Today, we’ll introduce the concept of the P/E ratio for those who are learning about investing. We’ll show how you can use KPa-BM Holdings Limited’s (HKG:2663) P/E ratio to inform your assessment of the investment opportunity. Looking at earnings over the last twelve months, KPa-BM Holdings has a P/E ratio of 3.64. In other words, at today’s prices, investors are paying HK$3.64 for every HK$1 in prior year profit.
How Do You Calculate A P/E Ratio?
The formula for price to earnings is:
Price to Earnings Ratio = Share Price ÷ Earnings per Share (EPS)
Or for KPa-BM Holdings:
P/E of 3.64 = HK$0.25 ÷ HK$0.07 (Based on the year to September 2019.)
Is A High Price-to-Earnings Ratio Good?
A higher P/E ratio implies that investors pay a higher price for the earning power of the business. That isn’t a good or a bad thing on its own, but a high P/E means that buyers have a higher opinion of the business’s prospects, relative to stocks with a lower P/E.
How Does KPa-BM Holdings’s P/E Ratio Compare To Its Peers?
One good way to get a quick read on what market participants expect of a company is to look at its P/E ratio. If you look at the image below, you can see KPa-BM Holdings has a lower P/E than the average (9.8) in the construction industry classification.
Its relatively low P/E ratio indicates that KPa-BM Holdings shareholders think it will struggle to do as well as other companies in its industry classification. Since the market seems unimpressed with KPa-BM Holdings, it’s quite possible it could surprise on the upside. If you consider the stock interesting, further research is recommended. For example, I often monitor director buying and selling.
How Growth Rates Impact P/E Ratios
Generally speaking the rate of earnings growth has a profound impact on a company’s P/E multiple. If earnings are growing quickly, then the ‘E’ in the equation will increase faster than it would otherwise. And in that case, the P/E ratio itself will drop rather quickly. A lower P/E should indicate the stock is cheap relative to others — and that may attract buyers.
KPa-BM Holdings’s 59% EPS improvement over the last year was like bamboo growth after rain; rapid and impressive. The sweetener is that the annual five year growth rate of 21% is also impressive. So I’d be surprised if the P/E ratio was not above average.
Don’t Forget: The P/E Does Not Account For Debt or Bank Deposits
The ‘Price’ in P/E reflects the market capitalization of the company. In other words, it does not consider any debt or cash that the company may have on the balance sheet. Hypothetically, a company could reduce its future P/E ratio by spending its cash (or taking on debt) to achieve higher earnings.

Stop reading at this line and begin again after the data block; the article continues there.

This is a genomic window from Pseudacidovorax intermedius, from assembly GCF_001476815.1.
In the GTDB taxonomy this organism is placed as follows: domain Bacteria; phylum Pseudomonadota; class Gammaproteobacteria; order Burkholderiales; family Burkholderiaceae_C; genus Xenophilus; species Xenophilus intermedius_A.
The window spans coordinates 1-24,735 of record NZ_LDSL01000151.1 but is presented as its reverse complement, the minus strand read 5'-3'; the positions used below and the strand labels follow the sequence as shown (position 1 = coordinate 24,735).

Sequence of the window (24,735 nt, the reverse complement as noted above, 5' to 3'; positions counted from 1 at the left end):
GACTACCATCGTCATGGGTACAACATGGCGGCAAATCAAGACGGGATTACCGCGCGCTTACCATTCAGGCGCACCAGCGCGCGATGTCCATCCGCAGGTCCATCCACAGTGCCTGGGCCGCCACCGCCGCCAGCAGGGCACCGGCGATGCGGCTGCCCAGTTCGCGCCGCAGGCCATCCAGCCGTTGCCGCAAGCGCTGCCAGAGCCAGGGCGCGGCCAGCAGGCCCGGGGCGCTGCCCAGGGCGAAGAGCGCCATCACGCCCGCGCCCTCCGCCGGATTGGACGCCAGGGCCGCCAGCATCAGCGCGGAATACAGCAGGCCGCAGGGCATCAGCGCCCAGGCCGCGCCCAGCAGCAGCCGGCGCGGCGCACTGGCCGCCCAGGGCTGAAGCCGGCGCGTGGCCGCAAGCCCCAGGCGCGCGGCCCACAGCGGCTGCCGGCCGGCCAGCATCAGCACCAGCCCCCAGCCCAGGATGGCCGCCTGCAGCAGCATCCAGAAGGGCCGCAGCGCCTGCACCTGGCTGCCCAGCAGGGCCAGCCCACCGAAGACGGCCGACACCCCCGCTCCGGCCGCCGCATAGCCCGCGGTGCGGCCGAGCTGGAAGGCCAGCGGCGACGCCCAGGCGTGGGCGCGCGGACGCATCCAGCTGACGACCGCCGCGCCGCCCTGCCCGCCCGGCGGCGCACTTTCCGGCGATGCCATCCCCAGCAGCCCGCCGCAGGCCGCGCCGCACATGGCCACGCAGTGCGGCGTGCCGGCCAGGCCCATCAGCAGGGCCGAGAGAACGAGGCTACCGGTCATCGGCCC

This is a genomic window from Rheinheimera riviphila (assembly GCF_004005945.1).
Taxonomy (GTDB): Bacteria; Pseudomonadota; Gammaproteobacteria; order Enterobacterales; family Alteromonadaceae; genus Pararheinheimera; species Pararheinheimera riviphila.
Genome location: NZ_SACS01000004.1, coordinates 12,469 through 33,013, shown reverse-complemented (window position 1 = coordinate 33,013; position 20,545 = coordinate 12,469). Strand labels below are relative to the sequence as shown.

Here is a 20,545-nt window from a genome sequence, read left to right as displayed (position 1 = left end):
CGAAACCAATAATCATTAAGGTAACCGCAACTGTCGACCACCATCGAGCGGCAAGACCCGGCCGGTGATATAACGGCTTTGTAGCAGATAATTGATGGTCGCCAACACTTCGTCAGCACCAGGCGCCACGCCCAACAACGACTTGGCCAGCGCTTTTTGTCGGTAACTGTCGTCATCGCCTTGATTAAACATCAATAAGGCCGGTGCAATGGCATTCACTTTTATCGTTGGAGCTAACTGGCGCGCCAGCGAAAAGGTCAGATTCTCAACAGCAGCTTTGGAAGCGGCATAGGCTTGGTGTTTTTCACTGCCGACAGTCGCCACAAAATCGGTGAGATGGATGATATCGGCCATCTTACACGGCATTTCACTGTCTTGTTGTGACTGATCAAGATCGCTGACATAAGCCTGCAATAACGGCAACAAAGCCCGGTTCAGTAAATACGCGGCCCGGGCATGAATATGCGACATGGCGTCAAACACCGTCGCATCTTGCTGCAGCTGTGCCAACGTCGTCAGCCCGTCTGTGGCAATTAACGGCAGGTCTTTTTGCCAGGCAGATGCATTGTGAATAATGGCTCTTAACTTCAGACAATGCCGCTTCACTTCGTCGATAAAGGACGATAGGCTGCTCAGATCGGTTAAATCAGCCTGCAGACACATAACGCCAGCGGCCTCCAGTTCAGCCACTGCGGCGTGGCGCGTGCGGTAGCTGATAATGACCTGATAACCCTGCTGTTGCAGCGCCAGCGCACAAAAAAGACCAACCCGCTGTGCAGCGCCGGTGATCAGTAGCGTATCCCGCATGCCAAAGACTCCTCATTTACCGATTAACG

Such expenditure might be good or bad, in the long term, but the point here is that the balance sheet is not reflected by this ratio.
Is Debt Impacting KPa-BM Holdings’s P/E?
With net cash of HK$49m, KPa-BM Holdings has a very strong balance sheet, which may be important for its business. Having said that, at 33% of its market capitalization the cash hoard would contribute towards a higher P/E ratio.
The Verdict On KPa-BM Holdings’s P/E Ratio
KPa-BM Holdings trades on a P/E ratio of 3.6, which is below the HK market average of 10.7. Not only should the net cash position reduce risk, but the recent growth has been impressive. One might conclude that the market is a bit pessimistic, given the low P/E ratio.
Investors should be looking to buy stocks that the market is wrong about. If it is underestimating a company, investors can make money by buying and holding the shares until the market corrects itself. Although we don’t have analyst forecasts you could get a better understanding of its growth by checking out this more detailed historical graph of earnings, revenue and cash flow.
Of course you might be able to find a better stock than KPa-BM Holdings. So you may wish to see this free collection of other companies that have grown earnings strongly.
If you spot an error that warrants correction, please contact the editor at firstname.lastname@example.org. This article by Simply Wall St is general in nature. It does not constitute a recommendation to buy or sell any stock, and does not take account of your objectives, or your financial situation. Simply Wall St has no position in the stocks mentioned.
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